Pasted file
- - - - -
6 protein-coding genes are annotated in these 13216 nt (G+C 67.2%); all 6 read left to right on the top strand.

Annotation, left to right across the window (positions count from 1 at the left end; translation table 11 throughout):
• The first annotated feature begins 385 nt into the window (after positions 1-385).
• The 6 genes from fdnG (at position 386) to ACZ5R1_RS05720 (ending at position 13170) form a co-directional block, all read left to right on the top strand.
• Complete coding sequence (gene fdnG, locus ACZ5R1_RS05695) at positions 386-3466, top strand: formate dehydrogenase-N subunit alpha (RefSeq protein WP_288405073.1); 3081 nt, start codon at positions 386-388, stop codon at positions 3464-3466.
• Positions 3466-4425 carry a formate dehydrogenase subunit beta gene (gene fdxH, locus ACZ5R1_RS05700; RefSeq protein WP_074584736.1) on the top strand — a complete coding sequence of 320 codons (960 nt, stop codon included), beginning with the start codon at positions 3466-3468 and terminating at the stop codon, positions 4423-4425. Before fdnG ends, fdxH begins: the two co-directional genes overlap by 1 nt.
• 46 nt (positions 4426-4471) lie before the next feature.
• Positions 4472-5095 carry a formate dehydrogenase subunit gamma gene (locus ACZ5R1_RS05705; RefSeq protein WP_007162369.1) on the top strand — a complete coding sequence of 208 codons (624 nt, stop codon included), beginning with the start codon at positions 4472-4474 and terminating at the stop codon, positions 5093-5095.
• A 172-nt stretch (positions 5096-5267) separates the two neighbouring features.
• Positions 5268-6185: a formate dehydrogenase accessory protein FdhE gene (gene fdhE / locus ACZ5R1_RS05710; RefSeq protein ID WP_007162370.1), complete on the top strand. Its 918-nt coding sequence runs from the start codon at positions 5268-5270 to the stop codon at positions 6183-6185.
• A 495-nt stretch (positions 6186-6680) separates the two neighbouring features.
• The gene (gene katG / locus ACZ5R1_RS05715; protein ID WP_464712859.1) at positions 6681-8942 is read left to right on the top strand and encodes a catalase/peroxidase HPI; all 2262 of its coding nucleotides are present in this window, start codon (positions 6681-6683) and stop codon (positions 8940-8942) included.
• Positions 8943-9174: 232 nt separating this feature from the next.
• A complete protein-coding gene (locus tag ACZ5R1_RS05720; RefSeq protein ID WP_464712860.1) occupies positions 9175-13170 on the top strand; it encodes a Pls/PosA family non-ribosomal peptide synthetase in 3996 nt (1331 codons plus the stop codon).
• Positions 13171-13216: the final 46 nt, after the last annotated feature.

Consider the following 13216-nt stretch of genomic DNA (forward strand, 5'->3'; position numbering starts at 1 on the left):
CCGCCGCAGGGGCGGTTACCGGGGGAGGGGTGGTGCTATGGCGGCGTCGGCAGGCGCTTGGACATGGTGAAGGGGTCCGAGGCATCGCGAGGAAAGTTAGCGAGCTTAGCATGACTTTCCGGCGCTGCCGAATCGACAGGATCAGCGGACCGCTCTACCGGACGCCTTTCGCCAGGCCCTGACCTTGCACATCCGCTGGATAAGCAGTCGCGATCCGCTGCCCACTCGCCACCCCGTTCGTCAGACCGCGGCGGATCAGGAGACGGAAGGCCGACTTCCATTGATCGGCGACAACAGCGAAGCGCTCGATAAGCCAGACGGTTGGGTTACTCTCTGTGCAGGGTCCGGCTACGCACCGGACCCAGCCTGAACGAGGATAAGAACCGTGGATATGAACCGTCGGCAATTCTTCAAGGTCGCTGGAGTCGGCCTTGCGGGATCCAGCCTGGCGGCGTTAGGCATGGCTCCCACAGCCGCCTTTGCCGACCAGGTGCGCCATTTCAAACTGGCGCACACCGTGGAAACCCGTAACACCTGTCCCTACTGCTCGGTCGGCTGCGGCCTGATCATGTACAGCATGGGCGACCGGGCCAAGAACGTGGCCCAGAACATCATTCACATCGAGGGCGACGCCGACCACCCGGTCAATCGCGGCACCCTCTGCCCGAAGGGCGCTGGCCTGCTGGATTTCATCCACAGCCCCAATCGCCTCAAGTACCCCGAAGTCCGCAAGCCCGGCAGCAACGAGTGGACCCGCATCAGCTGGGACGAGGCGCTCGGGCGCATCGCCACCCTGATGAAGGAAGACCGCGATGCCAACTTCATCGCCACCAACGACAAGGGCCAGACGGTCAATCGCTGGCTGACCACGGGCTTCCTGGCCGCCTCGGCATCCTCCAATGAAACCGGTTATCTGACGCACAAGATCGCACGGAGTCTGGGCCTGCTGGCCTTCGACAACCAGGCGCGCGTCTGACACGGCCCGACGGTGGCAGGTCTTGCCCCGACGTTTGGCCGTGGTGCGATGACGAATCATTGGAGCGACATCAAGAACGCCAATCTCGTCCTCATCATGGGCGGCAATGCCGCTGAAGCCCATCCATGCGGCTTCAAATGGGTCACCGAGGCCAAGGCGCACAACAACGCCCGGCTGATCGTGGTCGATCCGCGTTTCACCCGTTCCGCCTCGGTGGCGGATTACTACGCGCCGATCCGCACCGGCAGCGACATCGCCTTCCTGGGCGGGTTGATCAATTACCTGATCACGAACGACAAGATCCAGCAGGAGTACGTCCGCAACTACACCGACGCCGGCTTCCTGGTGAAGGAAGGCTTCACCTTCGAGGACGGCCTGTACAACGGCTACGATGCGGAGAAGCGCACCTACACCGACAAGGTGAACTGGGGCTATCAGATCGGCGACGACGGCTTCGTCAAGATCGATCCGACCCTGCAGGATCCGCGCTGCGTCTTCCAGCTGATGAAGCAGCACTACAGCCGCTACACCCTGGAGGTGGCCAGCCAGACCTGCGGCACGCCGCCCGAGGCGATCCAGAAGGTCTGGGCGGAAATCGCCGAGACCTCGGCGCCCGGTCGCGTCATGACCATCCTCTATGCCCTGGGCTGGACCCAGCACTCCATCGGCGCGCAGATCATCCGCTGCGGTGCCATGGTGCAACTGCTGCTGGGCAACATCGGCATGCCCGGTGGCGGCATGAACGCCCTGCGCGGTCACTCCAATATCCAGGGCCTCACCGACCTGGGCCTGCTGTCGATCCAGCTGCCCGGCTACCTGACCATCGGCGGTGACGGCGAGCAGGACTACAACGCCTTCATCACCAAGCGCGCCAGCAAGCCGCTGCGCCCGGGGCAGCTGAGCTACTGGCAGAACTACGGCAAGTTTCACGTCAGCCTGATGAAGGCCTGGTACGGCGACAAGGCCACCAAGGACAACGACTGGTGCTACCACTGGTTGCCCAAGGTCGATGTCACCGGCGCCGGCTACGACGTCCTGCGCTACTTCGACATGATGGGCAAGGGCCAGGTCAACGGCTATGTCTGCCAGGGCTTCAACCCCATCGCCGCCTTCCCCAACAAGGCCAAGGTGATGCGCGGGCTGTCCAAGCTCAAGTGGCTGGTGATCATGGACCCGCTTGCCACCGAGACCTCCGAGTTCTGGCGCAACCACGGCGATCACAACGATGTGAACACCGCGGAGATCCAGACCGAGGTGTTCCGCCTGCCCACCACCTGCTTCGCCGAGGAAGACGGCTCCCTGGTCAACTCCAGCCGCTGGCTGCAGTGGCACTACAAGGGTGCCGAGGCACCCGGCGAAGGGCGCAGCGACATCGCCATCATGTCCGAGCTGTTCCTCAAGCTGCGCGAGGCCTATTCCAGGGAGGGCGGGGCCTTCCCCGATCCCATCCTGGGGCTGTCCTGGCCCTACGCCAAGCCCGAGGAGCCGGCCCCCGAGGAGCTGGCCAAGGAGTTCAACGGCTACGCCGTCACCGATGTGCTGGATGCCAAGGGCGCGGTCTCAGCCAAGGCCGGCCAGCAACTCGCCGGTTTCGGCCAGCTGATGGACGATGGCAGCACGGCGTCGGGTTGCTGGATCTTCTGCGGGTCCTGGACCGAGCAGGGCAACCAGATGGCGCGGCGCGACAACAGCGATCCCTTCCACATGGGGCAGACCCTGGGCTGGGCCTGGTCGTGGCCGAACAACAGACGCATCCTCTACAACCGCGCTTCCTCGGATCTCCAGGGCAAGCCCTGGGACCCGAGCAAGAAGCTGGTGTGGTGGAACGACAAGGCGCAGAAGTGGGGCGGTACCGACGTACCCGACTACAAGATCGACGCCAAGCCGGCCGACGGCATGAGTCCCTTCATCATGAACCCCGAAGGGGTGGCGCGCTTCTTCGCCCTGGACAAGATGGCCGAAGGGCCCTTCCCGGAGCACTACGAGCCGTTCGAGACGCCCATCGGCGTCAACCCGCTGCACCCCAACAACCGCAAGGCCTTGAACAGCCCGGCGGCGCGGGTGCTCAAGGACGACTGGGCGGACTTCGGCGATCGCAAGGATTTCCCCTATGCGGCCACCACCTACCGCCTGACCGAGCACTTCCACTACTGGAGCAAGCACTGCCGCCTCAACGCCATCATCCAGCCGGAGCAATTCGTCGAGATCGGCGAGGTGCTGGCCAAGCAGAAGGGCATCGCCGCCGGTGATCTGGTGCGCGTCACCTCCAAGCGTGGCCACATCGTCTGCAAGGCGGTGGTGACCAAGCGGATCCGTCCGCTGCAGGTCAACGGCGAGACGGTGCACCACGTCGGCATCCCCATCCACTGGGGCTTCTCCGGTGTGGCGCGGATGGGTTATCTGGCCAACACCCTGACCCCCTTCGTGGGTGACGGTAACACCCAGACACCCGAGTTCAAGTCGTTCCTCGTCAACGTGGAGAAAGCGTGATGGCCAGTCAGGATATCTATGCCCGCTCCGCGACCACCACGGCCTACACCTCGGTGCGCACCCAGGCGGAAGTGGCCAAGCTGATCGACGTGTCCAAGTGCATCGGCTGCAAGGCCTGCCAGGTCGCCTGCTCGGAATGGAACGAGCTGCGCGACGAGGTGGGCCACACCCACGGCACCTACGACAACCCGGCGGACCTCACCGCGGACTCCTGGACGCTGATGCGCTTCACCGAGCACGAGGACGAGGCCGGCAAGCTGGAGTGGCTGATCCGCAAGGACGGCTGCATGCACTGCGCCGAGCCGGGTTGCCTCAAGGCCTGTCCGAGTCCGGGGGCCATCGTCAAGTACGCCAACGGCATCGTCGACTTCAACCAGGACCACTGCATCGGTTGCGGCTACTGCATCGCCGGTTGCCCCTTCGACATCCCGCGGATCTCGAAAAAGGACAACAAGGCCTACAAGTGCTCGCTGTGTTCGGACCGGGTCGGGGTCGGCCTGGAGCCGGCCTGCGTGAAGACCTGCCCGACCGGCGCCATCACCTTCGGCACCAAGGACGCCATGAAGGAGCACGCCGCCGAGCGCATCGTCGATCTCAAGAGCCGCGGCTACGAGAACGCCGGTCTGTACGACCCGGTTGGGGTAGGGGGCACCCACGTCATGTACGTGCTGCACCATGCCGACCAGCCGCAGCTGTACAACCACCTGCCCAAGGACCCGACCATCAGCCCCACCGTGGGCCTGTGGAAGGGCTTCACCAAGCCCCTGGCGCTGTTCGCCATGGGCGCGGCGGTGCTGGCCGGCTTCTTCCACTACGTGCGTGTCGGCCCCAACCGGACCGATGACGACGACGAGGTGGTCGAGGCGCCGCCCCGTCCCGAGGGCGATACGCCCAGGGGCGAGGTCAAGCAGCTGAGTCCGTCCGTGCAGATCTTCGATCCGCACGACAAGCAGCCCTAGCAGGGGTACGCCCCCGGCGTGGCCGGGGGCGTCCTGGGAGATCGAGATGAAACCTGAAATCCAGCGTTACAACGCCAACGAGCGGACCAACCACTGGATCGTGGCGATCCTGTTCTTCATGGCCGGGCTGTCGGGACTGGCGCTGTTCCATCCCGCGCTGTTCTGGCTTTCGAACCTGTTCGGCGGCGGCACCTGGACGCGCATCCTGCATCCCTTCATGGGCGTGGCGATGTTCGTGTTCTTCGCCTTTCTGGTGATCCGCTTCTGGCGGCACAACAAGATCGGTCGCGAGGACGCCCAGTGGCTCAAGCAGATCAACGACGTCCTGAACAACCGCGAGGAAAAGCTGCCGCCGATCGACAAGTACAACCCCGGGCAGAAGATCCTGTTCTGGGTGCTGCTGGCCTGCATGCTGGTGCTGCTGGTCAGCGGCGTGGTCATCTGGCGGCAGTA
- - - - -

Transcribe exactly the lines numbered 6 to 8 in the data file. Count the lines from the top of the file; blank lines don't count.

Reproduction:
• Positions 3466-4425 carry a formate dehydrogenase subunit beta gene (gene fdxH, locus ACZ5R1_RS05700; RefSeq protein WP_074584736.1) on the top strand — a complete coding sequence of 320 codons (960 nt, stop codon included), beginning with the start codon at positions 3466-3468 and terminating at the stop codon, positions 4423-4425. Before fdnG ends, fdxH begins: the two co-directional genes overlap by 1 nt.
• 46 nt (positions 4426-4471) lie before the next feature.
• Positions 4472-5095 carry a formate dehydrogenase subunit gamma gene (locus ACZ5R1_RS05705; RefSeq protein WP_007162369.1) on the top strand — a complete coding sequence of 208 codons (624 nt, stop codon included), beginning with the start codon at positions 4472-4474 and terminating at the stop codon, positions 5093-5095.